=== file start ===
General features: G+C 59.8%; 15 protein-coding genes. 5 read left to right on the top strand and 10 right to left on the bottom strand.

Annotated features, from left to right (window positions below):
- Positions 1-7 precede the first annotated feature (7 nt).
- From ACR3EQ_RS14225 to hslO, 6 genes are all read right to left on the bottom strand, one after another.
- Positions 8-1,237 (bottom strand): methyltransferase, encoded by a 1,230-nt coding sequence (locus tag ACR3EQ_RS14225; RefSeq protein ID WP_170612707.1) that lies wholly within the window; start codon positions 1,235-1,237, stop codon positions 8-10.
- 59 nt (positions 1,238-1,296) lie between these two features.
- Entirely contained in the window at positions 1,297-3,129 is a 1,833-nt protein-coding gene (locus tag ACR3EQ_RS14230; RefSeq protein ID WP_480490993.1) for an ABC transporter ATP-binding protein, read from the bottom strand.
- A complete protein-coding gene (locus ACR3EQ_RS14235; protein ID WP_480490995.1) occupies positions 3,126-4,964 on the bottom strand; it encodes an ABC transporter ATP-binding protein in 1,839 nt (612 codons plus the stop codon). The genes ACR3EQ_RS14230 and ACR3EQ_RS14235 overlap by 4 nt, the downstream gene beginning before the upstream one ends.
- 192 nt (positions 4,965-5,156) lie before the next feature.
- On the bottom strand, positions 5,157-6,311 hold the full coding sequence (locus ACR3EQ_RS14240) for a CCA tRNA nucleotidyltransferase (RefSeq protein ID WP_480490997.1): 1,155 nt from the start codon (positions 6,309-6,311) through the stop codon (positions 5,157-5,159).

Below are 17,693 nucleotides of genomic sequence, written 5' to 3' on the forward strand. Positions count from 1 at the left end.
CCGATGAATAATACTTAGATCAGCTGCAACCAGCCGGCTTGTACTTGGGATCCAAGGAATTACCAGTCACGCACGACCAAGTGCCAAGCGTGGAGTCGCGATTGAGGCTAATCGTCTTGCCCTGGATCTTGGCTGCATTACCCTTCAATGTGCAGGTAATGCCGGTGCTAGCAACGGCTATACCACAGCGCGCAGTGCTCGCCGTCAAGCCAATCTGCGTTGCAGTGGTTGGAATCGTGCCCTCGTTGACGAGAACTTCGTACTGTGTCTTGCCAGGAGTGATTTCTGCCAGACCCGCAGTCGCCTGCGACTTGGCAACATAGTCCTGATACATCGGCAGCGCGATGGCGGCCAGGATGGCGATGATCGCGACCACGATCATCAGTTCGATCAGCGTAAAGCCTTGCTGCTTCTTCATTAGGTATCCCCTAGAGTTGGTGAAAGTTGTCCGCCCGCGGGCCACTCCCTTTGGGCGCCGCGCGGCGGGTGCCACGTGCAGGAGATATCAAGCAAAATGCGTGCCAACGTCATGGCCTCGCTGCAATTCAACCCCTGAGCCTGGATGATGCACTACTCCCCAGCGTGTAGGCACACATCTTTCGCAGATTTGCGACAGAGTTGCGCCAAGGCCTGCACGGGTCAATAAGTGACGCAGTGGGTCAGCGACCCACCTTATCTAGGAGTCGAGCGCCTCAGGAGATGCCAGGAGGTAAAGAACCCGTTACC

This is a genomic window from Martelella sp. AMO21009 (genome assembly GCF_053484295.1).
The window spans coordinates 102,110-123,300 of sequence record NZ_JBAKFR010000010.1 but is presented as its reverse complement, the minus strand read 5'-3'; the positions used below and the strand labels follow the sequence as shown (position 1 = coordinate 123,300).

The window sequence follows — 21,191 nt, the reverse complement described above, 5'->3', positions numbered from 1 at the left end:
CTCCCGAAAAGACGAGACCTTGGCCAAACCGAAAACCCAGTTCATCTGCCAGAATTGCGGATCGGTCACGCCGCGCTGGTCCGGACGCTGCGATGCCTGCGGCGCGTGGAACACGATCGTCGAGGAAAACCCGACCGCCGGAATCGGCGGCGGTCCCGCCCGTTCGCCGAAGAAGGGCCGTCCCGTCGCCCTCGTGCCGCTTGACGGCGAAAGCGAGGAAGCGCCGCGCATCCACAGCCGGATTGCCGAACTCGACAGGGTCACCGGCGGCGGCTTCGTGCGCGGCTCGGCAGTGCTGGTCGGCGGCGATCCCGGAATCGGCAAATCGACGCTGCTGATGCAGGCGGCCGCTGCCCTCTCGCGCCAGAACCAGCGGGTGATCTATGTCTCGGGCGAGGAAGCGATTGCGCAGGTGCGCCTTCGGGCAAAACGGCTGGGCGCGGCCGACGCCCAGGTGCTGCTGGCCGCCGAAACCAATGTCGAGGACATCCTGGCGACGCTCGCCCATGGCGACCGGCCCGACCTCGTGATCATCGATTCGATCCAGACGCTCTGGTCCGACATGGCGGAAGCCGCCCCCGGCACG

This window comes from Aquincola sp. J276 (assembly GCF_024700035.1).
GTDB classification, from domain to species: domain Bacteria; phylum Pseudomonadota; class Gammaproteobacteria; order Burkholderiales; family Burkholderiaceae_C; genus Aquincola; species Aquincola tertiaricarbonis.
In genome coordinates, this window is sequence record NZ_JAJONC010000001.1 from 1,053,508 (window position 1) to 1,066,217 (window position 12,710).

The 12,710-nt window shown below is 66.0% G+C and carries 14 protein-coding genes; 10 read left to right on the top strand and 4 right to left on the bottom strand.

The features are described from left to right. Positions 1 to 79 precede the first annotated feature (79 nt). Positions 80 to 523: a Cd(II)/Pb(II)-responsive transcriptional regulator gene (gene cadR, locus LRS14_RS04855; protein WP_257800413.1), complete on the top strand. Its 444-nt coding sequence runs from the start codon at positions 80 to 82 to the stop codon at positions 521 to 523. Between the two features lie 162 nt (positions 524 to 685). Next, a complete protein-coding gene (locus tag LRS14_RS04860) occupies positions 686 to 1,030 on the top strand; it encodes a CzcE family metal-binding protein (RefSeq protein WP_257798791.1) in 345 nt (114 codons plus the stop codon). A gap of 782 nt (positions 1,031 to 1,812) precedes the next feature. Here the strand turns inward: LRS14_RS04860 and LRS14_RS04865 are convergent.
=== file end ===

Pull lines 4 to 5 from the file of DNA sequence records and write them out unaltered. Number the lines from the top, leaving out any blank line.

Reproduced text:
- From ACR3EQ_RS14225 to hslO, 6 genes are all read right to left on the bottom strand, one after another.
- Positions 8-1,237 (bottom strand): methyltransferase, encoded by a 1,230-nt coding sequence (locus tag ACR3EQ_RS14225; RefSeq protein ID WP_170612707.1) that lies wholly within the window; start codon positions 1,235-1,237, stop codon positions 8-10.